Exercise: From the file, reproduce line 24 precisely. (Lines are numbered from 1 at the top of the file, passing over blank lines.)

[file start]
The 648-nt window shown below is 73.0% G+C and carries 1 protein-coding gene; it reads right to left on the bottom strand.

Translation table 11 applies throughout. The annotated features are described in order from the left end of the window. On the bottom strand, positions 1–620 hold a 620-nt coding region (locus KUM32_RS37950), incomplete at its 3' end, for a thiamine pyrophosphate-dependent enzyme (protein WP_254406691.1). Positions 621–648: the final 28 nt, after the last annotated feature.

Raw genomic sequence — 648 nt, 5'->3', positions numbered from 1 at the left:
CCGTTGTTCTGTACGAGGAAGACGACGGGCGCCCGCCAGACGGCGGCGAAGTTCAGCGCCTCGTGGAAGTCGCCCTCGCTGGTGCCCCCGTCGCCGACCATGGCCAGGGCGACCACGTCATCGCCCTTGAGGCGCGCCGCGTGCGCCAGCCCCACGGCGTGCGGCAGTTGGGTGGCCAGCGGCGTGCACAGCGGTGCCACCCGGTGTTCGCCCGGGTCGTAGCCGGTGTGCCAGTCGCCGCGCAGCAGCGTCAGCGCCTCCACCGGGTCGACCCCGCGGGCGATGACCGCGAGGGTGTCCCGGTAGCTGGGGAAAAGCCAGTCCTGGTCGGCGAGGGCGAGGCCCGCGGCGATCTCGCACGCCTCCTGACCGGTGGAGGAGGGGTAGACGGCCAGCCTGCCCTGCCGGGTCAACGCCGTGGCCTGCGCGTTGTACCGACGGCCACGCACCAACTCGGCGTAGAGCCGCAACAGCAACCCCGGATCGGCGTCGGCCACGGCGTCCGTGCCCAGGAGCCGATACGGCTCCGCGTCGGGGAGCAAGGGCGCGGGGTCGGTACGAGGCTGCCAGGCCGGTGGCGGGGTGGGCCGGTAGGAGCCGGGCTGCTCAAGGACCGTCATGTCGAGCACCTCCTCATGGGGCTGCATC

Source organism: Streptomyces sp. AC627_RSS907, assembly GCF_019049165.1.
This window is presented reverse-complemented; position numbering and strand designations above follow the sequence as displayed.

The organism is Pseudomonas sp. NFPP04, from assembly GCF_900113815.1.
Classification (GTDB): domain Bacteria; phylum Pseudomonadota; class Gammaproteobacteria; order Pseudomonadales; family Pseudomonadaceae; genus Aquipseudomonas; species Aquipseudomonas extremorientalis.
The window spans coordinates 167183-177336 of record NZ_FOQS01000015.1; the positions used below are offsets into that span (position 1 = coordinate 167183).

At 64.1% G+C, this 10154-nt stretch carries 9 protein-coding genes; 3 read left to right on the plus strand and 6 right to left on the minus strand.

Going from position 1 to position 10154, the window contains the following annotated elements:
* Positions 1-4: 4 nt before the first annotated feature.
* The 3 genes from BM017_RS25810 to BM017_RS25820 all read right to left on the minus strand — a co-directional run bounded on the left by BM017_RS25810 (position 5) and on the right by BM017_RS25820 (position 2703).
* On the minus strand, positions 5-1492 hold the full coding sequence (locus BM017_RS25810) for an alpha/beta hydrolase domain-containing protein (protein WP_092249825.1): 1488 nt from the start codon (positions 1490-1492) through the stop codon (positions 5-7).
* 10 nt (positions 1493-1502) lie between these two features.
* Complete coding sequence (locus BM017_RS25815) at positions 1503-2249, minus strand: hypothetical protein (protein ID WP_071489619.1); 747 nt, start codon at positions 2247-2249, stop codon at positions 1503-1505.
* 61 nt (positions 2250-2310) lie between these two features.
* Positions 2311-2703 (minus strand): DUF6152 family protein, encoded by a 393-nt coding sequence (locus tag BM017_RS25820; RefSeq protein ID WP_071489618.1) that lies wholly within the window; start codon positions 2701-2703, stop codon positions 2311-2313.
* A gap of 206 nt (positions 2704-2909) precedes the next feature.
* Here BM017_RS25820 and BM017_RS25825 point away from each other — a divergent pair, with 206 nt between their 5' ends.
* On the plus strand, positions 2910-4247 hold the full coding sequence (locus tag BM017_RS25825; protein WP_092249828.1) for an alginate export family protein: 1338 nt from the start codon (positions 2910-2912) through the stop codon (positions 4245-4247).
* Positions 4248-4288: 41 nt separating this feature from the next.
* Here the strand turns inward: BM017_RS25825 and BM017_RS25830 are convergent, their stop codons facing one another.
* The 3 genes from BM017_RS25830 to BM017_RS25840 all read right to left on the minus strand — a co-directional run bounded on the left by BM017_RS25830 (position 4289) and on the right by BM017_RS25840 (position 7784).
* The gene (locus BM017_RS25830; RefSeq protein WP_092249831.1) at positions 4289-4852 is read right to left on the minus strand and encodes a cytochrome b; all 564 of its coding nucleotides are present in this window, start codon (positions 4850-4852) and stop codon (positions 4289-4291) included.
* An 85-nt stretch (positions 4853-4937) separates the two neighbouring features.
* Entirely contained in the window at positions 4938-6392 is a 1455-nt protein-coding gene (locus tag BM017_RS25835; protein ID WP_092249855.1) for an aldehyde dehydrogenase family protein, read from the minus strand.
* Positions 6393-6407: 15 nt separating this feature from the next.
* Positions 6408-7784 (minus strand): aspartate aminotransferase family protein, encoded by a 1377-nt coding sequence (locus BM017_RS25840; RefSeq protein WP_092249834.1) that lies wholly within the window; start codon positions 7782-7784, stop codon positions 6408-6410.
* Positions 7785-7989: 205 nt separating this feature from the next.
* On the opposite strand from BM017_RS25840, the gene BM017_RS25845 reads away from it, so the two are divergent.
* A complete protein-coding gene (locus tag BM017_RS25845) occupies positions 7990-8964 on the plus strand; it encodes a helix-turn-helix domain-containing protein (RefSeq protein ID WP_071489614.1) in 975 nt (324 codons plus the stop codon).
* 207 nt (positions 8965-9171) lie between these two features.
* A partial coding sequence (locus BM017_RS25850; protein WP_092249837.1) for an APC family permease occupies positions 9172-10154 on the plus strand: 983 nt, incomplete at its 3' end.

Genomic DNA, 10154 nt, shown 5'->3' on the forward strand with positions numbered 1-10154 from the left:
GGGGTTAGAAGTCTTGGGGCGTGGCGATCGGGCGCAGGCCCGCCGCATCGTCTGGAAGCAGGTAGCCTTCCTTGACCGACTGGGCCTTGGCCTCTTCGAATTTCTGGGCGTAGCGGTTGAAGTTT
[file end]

* The 3 genes from BM017_RS25830 to BM017_RS25840 all read right to left on the minus strand — a co-directional run bounded on the left by BM017_RS25830 (position 4289) and on the right by BM017_RS25840 (position 7784).